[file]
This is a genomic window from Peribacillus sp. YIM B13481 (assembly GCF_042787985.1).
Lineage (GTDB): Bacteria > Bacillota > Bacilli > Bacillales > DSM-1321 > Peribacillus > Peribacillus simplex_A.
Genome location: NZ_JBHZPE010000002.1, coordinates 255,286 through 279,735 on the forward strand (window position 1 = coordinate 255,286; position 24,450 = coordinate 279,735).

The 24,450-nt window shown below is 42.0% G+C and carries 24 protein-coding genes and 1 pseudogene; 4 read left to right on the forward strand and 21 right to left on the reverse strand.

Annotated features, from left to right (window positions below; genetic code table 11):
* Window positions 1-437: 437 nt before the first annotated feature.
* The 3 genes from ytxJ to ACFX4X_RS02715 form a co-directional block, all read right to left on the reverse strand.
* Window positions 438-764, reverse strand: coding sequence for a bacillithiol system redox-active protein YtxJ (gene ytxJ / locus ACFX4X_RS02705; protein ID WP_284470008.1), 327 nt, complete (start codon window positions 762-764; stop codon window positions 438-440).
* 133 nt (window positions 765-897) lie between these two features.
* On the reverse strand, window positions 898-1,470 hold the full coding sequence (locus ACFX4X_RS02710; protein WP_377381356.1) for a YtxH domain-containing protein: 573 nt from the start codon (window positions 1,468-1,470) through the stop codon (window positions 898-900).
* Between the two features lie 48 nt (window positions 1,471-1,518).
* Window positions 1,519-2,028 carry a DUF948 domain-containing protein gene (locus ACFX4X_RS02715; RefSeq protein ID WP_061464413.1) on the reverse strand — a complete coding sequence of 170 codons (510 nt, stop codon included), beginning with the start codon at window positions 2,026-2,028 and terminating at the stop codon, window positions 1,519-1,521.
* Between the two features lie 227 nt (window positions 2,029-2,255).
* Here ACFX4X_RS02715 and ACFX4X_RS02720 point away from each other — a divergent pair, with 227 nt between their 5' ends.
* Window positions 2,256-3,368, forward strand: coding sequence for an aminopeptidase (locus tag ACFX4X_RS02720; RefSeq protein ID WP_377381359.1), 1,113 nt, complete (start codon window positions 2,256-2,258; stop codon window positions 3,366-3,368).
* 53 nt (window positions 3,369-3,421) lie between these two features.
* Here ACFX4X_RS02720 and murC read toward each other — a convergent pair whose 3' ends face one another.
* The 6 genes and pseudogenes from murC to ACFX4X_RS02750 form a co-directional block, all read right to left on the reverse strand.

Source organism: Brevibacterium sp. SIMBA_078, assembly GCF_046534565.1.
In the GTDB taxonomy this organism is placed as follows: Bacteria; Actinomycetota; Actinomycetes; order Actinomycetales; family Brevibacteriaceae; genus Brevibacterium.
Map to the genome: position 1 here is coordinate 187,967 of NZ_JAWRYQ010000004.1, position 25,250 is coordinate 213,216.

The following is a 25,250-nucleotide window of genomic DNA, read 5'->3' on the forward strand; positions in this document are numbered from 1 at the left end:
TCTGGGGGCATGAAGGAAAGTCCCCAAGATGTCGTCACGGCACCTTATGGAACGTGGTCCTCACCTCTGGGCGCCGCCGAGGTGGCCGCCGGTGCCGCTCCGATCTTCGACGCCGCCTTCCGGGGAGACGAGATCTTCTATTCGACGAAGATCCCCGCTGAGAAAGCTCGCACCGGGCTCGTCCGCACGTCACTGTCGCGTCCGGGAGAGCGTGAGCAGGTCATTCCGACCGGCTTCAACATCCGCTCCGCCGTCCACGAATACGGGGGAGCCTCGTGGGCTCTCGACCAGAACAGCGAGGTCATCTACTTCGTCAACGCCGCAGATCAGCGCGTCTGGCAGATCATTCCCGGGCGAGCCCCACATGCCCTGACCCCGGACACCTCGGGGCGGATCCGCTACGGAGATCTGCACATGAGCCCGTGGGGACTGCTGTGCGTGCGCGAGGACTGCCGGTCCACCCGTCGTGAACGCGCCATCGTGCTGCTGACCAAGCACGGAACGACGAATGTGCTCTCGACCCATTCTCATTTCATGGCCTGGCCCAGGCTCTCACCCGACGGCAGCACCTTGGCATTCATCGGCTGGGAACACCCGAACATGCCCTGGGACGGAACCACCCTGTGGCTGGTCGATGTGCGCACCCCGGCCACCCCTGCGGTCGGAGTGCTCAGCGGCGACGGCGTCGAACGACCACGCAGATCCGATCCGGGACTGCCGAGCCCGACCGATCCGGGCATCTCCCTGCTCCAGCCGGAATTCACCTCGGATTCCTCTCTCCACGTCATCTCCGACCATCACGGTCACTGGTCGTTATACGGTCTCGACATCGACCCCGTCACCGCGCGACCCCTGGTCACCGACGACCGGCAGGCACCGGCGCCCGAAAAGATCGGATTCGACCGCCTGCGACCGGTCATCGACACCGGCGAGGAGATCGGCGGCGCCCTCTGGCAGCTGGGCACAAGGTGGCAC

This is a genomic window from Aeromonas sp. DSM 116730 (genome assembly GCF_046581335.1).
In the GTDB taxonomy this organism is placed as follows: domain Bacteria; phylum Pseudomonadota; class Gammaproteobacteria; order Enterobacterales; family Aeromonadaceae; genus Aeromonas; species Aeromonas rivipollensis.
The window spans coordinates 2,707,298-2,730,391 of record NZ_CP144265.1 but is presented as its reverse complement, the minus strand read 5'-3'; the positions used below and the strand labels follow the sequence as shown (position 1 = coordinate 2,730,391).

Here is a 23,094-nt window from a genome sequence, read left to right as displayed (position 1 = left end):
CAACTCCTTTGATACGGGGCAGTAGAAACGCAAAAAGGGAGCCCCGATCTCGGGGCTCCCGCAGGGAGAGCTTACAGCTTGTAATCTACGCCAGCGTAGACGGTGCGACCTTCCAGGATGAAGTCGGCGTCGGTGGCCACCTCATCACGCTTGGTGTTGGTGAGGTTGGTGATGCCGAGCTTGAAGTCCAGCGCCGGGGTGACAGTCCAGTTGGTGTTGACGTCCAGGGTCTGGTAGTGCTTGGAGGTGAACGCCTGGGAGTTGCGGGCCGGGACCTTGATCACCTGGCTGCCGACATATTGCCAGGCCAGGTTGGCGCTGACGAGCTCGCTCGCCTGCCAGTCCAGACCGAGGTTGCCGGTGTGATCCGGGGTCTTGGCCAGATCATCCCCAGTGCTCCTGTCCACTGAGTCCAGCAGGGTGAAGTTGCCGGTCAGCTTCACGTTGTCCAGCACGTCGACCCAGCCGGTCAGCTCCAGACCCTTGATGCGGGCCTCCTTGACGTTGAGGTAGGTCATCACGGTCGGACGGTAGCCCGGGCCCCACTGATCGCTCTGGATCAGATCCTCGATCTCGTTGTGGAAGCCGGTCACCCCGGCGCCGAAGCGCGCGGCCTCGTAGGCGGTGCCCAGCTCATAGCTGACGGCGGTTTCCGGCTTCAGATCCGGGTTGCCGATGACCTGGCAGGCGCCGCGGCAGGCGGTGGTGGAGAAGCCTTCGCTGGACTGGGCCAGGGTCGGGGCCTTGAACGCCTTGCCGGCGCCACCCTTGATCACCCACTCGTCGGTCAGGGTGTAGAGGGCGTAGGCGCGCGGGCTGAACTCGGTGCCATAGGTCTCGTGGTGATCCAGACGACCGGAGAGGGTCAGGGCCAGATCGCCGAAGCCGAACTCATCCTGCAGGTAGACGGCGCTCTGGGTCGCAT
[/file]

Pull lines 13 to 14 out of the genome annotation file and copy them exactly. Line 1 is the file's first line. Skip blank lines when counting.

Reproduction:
* Between the two features lie 227 nt (window positions 2,029-2,255).
* Here ACFX4X_RS02715 and ACFX4X_RS02720 point away from each other — a divergent pair, with 227 nt between their 5' ends.